In June 2022, this troupe of Artsakh artists took to the stage in Lyon, Brussels, Vienna, Berlin, and Cologne. The tour was to be funded by individuals who backed out in the end. Kocharyan ended up covering the costs personally with backing from local organizations in those cities.

The performance highlighted the peculiarities of rural life by using various dialects — the language was a mixture of Syunik and Artsakh dialects. They included subtitles in English and French to make the text more understandable.

Besides value as powerful work of theatrical art, the performance had a more prominent message: to show Armenia and Europe the people of Artsakh, their willingness to create, and their dedication to their land. Especially for the Armenian communities of Europe, the arrival of Artsakh theatre was a chance to reconnect with their roots and history and to satisfy their longing for the homeland.

“The European-Armenians’ reaction was different from what we had experienced in Armenian cities. They laughed and cried, they were honest, and we realized that they accepted us from the moment we got on the stage. We became one with them,” recalled Shogher.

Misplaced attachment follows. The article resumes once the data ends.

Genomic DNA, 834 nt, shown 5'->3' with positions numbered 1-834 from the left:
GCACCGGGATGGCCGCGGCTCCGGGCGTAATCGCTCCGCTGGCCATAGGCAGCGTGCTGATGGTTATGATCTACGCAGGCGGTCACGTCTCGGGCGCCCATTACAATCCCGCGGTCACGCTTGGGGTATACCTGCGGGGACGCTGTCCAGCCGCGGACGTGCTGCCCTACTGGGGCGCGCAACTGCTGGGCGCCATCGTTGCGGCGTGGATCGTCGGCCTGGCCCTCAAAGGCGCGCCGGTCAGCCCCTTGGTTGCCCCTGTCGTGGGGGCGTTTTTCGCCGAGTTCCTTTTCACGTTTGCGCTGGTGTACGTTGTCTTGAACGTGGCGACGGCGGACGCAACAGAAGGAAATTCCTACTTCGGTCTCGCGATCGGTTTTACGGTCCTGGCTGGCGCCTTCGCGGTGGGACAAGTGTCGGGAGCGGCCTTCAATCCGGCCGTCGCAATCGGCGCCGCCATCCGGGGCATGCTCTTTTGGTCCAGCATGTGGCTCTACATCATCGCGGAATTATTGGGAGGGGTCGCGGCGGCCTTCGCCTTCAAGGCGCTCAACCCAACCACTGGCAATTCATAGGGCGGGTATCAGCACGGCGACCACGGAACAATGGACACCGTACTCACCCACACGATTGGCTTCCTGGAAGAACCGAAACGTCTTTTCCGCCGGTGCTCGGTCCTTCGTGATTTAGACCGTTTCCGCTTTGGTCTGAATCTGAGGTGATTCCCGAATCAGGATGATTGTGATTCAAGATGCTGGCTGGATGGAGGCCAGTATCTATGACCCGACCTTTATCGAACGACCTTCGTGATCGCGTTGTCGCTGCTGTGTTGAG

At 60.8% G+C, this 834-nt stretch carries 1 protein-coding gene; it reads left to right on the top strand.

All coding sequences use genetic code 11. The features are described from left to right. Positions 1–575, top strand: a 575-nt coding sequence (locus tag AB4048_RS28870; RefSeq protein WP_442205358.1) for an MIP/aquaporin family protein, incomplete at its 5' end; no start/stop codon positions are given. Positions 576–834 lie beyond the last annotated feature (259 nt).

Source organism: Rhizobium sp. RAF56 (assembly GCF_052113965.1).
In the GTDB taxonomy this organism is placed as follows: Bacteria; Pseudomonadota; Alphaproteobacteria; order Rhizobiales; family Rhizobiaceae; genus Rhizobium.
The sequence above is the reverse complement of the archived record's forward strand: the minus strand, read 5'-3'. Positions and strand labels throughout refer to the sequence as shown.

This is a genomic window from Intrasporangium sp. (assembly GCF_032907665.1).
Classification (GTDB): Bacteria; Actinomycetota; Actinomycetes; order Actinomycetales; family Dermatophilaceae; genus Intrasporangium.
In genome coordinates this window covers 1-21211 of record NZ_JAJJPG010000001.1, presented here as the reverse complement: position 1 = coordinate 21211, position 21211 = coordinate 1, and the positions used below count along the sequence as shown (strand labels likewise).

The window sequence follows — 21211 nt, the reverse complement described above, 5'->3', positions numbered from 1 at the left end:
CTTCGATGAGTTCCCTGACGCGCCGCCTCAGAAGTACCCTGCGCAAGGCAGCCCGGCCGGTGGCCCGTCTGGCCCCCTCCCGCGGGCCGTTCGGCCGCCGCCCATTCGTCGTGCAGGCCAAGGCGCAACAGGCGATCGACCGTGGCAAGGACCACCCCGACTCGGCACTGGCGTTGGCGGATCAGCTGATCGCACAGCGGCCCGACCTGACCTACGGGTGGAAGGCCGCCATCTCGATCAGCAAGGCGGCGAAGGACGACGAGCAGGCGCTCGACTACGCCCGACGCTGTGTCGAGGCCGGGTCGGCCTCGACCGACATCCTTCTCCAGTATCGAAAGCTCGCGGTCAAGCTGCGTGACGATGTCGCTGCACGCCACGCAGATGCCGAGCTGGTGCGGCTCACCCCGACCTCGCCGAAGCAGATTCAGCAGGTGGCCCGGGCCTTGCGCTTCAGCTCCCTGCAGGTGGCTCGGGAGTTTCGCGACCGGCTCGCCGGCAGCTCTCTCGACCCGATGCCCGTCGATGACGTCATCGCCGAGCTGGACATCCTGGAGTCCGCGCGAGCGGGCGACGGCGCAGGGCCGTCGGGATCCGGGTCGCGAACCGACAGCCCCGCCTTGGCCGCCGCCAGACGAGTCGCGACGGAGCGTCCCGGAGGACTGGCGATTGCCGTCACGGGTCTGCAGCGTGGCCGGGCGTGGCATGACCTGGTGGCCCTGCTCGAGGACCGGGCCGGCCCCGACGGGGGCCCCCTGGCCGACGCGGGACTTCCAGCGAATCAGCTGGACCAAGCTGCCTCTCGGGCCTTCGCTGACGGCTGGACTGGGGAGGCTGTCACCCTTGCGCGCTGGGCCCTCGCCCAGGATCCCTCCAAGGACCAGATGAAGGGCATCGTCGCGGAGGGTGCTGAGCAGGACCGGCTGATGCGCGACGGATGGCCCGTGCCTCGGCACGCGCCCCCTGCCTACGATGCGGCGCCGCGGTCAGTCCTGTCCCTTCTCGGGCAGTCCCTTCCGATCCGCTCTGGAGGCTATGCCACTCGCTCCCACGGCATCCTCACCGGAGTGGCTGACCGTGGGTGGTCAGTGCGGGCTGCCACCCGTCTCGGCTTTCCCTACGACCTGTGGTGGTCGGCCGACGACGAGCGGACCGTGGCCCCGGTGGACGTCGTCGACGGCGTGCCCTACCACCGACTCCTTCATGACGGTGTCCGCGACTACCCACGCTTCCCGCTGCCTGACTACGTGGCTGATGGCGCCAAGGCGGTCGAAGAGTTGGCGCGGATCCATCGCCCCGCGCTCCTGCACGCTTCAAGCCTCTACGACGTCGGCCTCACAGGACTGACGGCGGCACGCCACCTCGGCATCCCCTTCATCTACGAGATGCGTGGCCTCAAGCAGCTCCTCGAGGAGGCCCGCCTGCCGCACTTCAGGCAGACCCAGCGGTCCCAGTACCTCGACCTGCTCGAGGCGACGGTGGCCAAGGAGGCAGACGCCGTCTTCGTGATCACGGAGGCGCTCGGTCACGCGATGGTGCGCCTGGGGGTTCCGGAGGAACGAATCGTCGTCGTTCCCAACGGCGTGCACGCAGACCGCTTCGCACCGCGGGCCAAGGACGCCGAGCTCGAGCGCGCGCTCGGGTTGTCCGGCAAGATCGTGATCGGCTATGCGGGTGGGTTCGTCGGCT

Arts and culture stimulated Armenians worldwide to stand together and with Artsakh because it’s the mutual support that gives strength to live and create inside the chaos. The European theatres were full – seeing Artsakh on the stage while undergoing uncertainties in their homeland gave courage to Armenians and strengthened their faith in a better future.

“I don’t know how much strength I gave to Artsakhtsis, but believe me, I found a lot of power within myself due to them,” said Kocharyan.

Kocharyan plans to take the play to new tour in the US and Canada next spring and also to return to Artsakh to work with Artsakh theater again.

“Artsakhtsis are strong and steadfast on their ancestral land. The most important thing is that all Armenians around the world stand with them and never accept the idea of ever losing Artsakh. If we ever accept it, we will lose it,” she added.

To see more, visit the group’s page on Facebook.